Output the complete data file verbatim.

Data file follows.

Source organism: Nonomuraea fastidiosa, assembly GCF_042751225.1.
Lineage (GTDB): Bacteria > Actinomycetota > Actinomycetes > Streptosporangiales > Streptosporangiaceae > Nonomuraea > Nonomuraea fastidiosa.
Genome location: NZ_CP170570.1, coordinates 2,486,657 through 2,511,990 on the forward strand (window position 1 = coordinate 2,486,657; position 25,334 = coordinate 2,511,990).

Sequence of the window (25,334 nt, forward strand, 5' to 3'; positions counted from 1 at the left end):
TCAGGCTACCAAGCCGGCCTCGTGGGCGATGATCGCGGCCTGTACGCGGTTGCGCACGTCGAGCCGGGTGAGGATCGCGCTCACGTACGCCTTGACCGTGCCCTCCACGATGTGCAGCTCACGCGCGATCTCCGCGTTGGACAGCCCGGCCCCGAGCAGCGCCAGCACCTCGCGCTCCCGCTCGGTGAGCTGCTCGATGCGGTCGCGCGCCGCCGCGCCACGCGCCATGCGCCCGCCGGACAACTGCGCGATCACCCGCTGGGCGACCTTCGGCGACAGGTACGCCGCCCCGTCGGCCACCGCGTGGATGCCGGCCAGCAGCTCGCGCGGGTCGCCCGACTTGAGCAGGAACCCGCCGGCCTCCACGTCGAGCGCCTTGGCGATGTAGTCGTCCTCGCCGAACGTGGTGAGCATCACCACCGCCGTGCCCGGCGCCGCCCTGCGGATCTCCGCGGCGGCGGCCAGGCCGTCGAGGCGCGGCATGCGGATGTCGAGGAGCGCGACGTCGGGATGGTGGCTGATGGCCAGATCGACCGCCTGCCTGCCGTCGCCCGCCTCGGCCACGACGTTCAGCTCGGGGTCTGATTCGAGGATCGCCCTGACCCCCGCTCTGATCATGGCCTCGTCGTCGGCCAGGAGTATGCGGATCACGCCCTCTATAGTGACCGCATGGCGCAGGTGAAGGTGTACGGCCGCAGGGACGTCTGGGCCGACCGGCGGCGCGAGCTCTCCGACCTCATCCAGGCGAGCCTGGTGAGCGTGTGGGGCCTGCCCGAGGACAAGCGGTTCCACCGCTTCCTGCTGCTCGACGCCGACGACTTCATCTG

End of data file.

Source organism: Nonomuraea fastidiosa, assembly GCF_042751225.1.
Lineage (GTDB): Bacteria > Actinomycetota > Actinomycetes > Streptosporangiales > Streptosporangiaceae > Nonomuraea > Nonomuraea fastidiosa.
Genome location: NZ_CP170570.1, coordinates 2,486,657 through 2,511,990 on the forward strand (window position 1 = coordinate 2,486,657; position 25,334 = coordinate 2,511,990).

Sequence of the window (25,334 nt, forward strand, 5' to 3'; positions counted from 1 at the left end):
TCAGGCTACCAAGCCGGCCTCGTGGGCGATGATCGCGGCCTGTACGCGGTTGCGCACGTCGAGCCGGGTGAGGATCGCGCTCACGTACGCCTTGACCGTGCCCTCCACGATGTGCAGCTCACGCGCGATCTCCGCGTTGGACAGCCCGGCCCCGAGCAGCGCCAGCACCTCGCGCTCCCGCTCGGTGAGCTGCTCGATGCGGTCGCGCGCCGCCGCGCCACGCGCCATGCGCCCGCCGGACAACTGCGCGATCACCCGCTGGGCGACCTTCGGCGACAGGTACGCCGCCCCGTCGGCCACCGCGTGGATGCCGGCCAGCAGCTCGCGCGGGTCGCCCGACTTGAGCAGGAACCCGCCGGCCTCCACGTCGAGCGCCTTGGCGATGTAGTCGTCCTCGCCGAACGTGGTGAGCATCACCACCGCCGTGCCCGGCGCCGCCCTGCGGATCTCCGCGGCGGCGGCCAGGCCGTCGAGGCGCGGCATGCGGATGTCGAGGAGCGCGACGTCGGGATGGTGGCTGATGGCCAGATCGACCGCCTGCCTGCCGTCGCCCGCCTCGGCCACGACGTTCAGCTCGGGGTCTGATTCGAGGATCGCCCTGACCCCCGCTCTGATCATGGCCTCGTCGTCGGCCAGGAGTATGCGGATCACGCCCTCTATAGTGACCGCATGGCGCAGGTGAAGGTGTACGGCCGCAGGGACGTCTGGGCCGACCGGCGGCGCGAGCTCTCCGACCTCATCCAGGCGAGCCTGGTGAGCGTGTGGGGCCTGCCCGAGGACAAGCGGTTCCACCGCTTCCTGCTGCTCGACGCCGACGACTTCATCTG